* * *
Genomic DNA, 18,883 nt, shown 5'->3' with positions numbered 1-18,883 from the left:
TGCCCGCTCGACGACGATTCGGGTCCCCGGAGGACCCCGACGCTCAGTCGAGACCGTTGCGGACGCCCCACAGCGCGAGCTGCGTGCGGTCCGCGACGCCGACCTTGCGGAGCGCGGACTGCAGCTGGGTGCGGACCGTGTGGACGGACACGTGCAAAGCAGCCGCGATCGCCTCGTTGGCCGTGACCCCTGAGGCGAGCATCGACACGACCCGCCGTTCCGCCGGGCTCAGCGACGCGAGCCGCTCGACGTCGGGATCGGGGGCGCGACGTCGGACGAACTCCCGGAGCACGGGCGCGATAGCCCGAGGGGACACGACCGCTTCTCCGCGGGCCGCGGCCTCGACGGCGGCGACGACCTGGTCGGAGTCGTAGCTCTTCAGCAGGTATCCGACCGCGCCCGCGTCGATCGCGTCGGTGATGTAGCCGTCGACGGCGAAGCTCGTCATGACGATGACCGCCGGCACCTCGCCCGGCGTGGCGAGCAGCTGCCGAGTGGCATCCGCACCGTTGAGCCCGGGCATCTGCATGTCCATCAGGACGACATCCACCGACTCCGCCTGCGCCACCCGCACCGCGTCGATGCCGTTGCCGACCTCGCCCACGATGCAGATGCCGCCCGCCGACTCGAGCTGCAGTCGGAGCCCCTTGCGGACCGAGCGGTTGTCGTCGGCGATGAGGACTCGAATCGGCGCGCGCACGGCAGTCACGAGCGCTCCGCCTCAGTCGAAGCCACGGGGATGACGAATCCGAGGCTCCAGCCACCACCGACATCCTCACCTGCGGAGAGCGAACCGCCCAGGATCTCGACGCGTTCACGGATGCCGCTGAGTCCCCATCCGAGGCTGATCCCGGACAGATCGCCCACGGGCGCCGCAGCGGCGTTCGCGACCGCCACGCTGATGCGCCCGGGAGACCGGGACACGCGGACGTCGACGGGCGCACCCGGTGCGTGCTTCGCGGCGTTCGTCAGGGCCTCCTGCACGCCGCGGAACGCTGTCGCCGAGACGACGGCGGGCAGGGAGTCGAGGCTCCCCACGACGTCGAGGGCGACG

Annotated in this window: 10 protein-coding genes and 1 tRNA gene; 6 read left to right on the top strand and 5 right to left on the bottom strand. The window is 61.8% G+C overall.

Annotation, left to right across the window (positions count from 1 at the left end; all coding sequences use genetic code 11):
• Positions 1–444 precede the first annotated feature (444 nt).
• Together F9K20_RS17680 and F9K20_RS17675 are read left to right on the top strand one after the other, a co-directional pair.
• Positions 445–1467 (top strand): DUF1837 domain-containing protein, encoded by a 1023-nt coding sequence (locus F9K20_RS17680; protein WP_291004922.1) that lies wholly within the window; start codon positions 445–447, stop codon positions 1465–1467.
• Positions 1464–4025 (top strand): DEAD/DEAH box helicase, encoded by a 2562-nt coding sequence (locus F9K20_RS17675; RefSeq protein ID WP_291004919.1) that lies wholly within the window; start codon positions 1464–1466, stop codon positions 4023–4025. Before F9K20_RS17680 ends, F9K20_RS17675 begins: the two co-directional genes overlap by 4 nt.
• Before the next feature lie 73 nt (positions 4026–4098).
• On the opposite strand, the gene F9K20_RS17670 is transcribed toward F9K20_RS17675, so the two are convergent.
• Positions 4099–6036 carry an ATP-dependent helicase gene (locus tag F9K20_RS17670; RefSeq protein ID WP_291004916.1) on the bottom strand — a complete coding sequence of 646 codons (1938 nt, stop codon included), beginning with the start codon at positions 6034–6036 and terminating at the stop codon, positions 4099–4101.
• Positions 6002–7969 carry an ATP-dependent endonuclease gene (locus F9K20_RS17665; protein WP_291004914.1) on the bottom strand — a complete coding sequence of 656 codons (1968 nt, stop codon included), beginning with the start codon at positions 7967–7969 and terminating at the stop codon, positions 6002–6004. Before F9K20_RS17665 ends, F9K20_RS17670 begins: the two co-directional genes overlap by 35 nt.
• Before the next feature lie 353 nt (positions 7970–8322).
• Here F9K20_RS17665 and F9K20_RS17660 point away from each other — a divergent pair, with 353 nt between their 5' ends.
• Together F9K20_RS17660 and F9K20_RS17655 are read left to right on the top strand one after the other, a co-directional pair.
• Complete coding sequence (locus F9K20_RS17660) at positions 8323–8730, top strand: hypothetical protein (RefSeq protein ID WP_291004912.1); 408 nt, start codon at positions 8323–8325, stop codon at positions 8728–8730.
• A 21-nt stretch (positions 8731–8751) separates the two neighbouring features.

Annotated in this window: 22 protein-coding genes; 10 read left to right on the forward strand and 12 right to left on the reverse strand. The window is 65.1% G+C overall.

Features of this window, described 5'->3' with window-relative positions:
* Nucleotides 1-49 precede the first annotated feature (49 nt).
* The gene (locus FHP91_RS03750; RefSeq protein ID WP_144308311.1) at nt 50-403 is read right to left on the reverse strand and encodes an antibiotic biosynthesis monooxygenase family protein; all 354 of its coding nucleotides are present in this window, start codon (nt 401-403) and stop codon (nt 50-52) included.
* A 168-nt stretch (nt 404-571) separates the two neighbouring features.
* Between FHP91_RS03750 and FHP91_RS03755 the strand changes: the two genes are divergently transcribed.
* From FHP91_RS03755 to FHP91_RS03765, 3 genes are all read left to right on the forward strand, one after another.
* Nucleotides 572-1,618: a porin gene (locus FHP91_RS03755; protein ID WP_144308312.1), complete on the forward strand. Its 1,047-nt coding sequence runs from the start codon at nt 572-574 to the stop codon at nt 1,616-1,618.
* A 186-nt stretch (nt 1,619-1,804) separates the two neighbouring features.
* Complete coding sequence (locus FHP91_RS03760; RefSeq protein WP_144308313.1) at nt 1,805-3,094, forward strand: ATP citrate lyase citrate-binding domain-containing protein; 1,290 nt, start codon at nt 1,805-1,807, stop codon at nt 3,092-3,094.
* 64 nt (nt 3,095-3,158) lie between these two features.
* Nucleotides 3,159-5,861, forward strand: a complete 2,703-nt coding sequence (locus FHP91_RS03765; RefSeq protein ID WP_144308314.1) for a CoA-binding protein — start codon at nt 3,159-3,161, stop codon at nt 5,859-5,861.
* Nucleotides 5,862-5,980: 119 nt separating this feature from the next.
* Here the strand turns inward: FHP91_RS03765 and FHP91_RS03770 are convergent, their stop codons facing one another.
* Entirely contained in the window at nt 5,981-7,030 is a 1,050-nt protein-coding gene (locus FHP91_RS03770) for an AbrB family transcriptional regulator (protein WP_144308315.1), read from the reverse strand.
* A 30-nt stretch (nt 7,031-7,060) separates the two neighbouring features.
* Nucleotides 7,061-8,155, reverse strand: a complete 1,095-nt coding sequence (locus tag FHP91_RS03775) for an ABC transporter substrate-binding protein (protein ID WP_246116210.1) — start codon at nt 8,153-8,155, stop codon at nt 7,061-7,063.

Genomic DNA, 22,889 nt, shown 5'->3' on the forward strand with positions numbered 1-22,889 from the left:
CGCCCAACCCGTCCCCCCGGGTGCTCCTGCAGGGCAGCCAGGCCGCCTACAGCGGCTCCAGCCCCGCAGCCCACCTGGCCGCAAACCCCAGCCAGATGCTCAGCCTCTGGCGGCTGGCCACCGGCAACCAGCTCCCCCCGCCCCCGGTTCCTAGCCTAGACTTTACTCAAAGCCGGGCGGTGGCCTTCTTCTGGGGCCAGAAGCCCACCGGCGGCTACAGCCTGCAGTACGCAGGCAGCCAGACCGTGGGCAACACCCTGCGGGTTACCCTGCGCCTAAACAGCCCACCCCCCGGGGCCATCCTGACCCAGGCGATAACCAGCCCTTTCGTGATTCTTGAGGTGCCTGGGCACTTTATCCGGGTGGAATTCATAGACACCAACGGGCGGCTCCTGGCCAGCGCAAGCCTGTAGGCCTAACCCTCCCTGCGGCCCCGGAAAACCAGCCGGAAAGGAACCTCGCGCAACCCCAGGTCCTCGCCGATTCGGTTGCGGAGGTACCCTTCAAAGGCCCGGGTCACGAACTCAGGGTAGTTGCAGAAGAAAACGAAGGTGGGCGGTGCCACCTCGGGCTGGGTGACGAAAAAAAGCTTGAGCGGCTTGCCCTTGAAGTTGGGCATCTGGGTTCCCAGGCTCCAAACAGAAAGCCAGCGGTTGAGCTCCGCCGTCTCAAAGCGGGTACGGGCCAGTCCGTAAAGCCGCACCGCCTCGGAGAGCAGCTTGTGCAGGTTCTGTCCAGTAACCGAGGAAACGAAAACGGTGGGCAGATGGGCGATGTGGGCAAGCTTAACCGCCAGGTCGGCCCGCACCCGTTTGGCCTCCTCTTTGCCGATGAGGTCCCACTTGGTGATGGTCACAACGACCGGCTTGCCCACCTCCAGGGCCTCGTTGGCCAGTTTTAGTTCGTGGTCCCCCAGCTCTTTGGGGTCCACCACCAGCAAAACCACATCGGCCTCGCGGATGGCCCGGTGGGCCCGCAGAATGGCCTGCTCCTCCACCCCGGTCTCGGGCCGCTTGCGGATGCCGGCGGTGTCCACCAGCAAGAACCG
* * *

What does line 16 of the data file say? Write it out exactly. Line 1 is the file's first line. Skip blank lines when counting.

• Complete coding sequence (locus F9K20_RS17660) at positions 8323–8730, top strand: hypothetical protein (RefSeq protein ID WP_291004912.1); 408 nt, start codon at positions 8323–8325, stop codon at positions 8728–8730.